Development of survey scale

The draft Role Functions of the Mentoring Program Scale (RFMPS) was developed on the basis of literature reviews and a series of heterogeneous focus groups to reach a consensus. The focus groups comprised medical students and expert faculty mentors, TC/YD, and school counselors [22, 23]. An additional documentation file shows the focus group discussion guide in English (Additional file 1). The draft items were initially categorized into five role functions, namely, life, mental, educational, career, and humanistic/moral guidance counseling. The items were then validated by six qualitative research experts for content and clarity of wording. The Kaiser-Meyer-Olkin Test and Bartlett’s Test of Sphericity were conducted to measure sample adequacy and statistical requirements for exploratory factor analysis. The primary component method with varimax orthogonal rotation was tested, including tests for items with eigenvalues (> 1) and excluding items with factor loading (< 0.4) [24, 25]. Finally, the exploratory factor analysis extracted four role functions by excluding life guidance from the five role functions. The RFMPS had good internal consistency and reliability, with an acceptable total explanation of variance ranging from 76.29 to 85.62% and an excellent Cronbach’s alpha ranging from .95 to .97 [25]. The RFMPS in Chinese is a 16-item tool that measures the role functions of the three types of mentors on a 5-point Likert scale, ranging from 1 (strongly disagree) to 5 (strongly agree). Additional file 2 presents the English Version of the RFMPS.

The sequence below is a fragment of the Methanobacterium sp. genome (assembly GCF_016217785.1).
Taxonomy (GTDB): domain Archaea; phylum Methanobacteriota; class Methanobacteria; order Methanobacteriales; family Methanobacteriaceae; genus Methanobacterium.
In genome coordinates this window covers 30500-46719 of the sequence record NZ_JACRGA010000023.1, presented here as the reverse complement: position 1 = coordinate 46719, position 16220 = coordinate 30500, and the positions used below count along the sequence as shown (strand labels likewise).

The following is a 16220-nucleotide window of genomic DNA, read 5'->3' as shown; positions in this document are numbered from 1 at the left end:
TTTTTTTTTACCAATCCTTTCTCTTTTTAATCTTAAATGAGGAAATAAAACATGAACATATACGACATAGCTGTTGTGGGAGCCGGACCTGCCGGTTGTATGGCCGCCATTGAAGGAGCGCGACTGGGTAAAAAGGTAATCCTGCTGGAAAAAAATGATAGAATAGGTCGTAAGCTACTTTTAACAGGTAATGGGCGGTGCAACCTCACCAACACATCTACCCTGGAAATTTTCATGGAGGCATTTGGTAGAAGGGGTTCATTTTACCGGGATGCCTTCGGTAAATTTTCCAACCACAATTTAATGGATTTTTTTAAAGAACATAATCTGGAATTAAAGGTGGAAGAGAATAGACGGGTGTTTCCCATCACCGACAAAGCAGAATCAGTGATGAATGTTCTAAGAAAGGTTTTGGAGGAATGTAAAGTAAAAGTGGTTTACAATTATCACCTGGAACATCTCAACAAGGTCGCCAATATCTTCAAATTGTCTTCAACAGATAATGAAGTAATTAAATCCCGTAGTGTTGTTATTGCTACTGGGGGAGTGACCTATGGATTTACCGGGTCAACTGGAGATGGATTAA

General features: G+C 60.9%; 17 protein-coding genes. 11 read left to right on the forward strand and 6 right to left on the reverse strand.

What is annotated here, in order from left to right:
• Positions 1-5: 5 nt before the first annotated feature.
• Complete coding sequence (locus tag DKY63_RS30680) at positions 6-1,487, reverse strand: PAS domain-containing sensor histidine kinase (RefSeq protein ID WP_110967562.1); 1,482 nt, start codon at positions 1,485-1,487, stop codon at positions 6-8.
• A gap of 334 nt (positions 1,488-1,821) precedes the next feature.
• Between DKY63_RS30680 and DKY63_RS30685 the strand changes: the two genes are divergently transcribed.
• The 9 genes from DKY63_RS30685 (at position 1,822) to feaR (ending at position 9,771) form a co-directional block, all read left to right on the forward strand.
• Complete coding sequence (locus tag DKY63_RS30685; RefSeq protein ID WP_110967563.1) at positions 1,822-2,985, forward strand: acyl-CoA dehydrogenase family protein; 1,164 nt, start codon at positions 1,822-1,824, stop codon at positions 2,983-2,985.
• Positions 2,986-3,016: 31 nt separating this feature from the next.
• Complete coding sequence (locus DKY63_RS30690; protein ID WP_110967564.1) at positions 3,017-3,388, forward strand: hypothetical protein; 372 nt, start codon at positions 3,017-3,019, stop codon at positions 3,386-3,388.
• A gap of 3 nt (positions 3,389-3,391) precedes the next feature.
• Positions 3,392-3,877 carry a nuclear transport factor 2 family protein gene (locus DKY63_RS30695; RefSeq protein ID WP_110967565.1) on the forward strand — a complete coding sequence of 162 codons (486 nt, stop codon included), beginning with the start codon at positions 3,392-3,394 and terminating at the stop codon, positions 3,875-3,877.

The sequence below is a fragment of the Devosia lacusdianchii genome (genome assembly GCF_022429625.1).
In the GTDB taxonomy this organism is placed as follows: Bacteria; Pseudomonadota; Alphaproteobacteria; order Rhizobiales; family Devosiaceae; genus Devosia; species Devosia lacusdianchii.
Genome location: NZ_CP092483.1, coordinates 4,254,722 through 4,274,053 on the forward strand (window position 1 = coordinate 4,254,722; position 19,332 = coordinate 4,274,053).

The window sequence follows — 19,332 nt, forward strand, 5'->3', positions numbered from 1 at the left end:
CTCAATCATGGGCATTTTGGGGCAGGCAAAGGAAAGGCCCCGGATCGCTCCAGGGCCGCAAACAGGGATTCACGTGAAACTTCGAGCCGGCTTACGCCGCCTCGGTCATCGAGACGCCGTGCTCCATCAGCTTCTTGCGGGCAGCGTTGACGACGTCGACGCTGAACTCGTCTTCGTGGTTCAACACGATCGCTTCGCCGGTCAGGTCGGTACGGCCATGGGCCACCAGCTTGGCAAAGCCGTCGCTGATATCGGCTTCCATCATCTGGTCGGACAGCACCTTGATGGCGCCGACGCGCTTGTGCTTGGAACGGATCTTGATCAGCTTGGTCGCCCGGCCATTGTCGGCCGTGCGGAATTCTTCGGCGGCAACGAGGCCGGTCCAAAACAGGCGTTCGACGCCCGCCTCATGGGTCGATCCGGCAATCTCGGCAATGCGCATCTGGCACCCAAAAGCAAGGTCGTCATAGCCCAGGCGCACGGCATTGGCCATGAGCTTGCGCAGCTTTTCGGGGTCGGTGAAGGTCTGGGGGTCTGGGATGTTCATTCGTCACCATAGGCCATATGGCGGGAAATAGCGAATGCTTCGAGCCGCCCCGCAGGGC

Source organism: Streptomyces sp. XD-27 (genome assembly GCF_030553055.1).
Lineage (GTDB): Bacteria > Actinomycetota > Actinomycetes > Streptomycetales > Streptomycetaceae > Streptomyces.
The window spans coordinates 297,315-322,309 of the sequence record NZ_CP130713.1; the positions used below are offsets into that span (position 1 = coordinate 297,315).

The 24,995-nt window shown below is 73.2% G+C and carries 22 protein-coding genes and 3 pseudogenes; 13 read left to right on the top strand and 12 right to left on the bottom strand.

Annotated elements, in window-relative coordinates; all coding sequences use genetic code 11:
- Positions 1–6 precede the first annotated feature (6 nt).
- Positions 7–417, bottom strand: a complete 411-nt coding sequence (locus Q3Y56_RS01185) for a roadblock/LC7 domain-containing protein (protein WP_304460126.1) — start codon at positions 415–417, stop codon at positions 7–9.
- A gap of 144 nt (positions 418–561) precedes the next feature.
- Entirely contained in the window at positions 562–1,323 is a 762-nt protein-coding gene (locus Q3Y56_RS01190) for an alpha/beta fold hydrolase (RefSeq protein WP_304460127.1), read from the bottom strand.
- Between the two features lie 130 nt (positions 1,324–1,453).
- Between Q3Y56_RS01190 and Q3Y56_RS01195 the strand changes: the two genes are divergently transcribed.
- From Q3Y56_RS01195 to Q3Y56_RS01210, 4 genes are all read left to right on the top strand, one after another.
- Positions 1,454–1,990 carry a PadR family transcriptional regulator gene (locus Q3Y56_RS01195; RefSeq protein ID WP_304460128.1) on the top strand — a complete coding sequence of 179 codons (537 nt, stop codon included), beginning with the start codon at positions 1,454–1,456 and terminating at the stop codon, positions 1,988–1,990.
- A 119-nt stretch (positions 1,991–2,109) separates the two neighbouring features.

Setting and respondents

The survey was distributed via social networks, and 171 medical students were invited to take the survey 2 months into the fall semester of 2019. Online surveys were distributed, and RFMPS was delivered to medical students (from first to sixth year) in two-month intervals.

Data analysis

All data were analyzed using SPSS Statistics for Windows, version 18.0 (Armonk, NY). Descriptive analysis of the triple-mentorship role functions was performed. Multivariate analysis of variance (MANOVA) was conducted to analyze each role function of three types of mentors and the four role functions among them.